March 2012
Volume 53, Issue 14
ARVO Annual Meeting Abstract  |   March 2012
Observational Study of Worsening To Center- Involved Macular Edema Following Cataract Surgery in a Cohort with Diabetic Retinopathy
Author Affiliations & Notes
  • Timothy J. Murtha
    Beetham Eye Inst, Joslin Diabetes Center, Natick, Massachusetts
  • Diabetic Retinopathy Clinical Research Network
    Beetham Eye Inst, Joslin Diabetes Center, Natick, Massachusetts
  • Footnotes
    Commercial Relationships  Timothy J. Murtha, None
  • Footnotes
    Support  NEI, NIDDK, NIH, Department of Health and Human Services EY14231, EY14229, EY018817
Investigative Ophthalmology & Visual Science March 2012, Vol.53, 378. doi:
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      Timothy J. Murtha, Diabetic Retinopathy Clinical Research Network; Observational Study of Worsening To Center- Involved Macular Edema Following Cataract Surgery in a Cohort with Diabetic Retinopathy. Invest. Ophthalmol. Vis. Sci. 2012;53(14):378. doi:

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      © ARVO (1962-2015); The Authors (2016-present)

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Purpose: : To estimate the incidence of center-involved macular edema (ME) at 16 weeks following cataract surgery in eyes with diabetic retinopathy and no definite center involved diabetic macular edema pre-operatively. Secondary analyses included visual acuity (VA) and assessment of baseline risk factors.

Methods: : Multi-center, prospective, observational study of eyes with OCT central subfield (CSF) thickness<250 um time domain (TD) or <310 um SD who had diabetic retinopathy and underwent cataract surgery < 28 days after enrollment. The primary outcome was worsening to central-involved ME at 16 weeks, defined as CSF thickness of >250 um TD or > 310 um SD with > 1-step increase in the logOCT thickness compared to baseline, or > 2-step increase in the logOCT CSF thickness from baseline or receiving treatment (other than eye drops) for ME prior to 16 weeks on the basis of the above criteria. Protocol refraction, best corrected E-ETDRS VA, fundus exam, and OCT were performed at all study visits.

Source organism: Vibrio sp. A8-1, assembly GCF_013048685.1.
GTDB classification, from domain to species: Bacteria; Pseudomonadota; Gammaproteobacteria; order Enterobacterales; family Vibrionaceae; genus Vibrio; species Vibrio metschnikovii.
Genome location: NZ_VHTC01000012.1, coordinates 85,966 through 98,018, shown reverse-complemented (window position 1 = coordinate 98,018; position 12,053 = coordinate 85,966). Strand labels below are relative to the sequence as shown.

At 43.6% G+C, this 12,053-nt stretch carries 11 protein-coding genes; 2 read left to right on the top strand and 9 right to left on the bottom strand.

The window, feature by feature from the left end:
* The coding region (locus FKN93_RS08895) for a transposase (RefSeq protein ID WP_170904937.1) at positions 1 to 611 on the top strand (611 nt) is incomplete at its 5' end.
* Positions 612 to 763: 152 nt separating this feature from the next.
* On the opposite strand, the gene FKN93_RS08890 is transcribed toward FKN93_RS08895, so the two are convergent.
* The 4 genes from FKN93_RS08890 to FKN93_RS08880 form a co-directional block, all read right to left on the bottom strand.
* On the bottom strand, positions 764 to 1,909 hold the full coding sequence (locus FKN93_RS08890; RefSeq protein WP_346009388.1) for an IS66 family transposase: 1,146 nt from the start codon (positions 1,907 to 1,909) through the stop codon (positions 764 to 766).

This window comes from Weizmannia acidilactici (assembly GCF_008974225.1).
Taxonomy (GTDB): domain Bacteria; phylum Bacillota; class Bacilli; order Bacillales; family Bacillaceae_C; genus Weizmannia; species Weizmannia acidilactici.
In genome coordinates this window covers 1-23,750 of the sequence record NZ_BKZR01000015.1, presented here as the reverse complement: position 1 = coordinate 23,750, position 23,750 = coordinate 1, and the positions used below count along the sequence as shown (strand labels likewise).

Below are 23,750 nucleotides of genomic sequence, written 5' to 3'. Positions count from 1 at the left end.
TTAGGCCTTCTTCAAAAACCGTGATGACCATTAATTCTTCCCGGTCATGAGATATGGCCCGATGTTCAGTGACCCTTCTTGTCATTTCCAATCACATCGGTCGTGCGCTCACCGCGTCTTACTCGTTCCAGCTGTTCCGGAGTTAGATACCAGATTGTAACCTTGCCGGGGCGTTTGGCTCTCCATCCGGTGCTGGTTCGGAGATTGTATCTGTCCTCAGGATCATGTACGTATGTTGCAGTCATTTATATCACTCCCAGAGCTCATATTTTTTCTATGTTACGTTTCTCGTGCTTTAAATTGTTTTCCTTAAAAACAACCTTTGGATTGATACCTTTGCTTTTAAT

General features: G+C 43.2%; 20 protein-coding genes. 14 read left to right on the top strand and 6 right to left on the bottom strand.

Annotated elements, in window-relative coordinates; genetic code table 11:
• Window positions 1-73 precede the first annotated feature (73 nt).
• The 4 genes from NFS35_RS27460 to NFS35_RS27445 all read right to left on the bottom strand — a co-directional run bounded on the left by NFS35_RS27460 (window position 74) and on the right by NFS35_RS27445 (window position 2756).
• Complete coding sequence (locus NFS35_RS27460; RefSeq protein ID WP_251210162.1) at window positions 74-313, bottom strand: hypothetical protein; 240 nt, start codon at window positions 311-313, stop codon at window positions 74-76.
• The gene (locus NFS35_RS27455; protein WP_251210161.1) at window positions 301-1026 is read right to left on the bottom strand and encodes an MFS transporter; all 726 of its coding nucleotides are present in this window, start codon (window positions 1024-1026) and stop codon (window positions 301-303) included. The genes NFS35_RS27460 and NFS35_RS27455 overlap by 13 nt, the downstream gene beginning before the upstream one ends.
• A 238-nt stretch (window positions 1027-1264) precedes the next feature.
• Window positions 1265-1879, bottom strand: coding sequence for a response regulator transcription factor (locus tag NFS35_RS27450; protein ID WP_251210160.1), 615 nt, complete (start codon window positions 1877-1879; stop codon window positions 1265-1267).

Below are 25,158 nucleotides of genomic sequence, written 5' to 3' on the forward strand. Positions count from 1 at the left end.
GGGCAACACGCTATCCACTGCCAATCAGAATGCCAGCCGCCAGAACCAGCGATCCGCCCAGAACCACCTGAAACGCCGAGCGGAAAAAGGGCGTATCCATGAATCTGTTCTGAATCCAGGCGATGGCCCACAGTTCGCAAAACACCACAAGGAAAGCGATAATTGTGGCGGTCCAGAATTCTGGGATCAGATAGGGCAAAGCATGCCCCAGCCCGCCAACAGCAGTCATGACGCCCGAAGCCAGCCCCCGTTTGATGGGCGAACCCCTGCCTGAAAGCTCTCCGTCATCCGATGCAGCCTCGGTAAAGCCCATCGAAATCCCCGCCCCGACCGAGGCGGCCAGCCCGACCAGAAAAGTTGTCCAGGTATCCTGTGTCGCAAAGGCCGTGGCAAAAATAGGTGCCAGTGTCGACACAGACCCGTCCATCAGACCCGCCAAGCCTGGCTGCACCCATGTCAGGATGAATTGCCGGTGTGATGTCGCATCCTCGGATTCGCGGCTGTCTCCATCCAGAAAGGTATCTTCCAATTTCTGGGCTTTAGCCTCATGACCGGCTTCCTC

Results: : Two hundred seventy six eyes were eligible for analysis (median age 65yrs, median VA letter score 70 [approximate Snellen equivalent 20/40], and 42% had a history of treatment for DME). At 16 weeks post-op, preliminary results show 30 eyes (11%) worsened to central-involved ME (95% CI 7-15%). Twenty-three eyes (8%) received post-op ME treatment other than eye drops; of these, 7 did not worsen to central-involved ME. At 16 weeks, 216 eyes (78%) achieved 20/40 or better VA. Of the 30 eyes that developed central-involved ME, 14 eyes (47%) achieved 20/40 or better VA. Among baseline factors evaluated, history of DME treatment (P<0.001), showed possible association with the primary outcome.

Conclusions: : Sixteen weeks after cataract surgery for eyes with diabetic retinopathy but no definite center-involved edema, 7% to 15% will worsen to central-involved edema. To our knowledge, it is unknown at this time how many similarly followed eyes without diabetes or diabetic retinopathy will worsen to center-involved edema. Going forward, research may clarify which individuals with diabetes are at highest risk for central-involved ME and whether treatments might mitigate vision loss associated with development of central-involved ME after cataract surgery.

Keywords: diabetic retinopathy 

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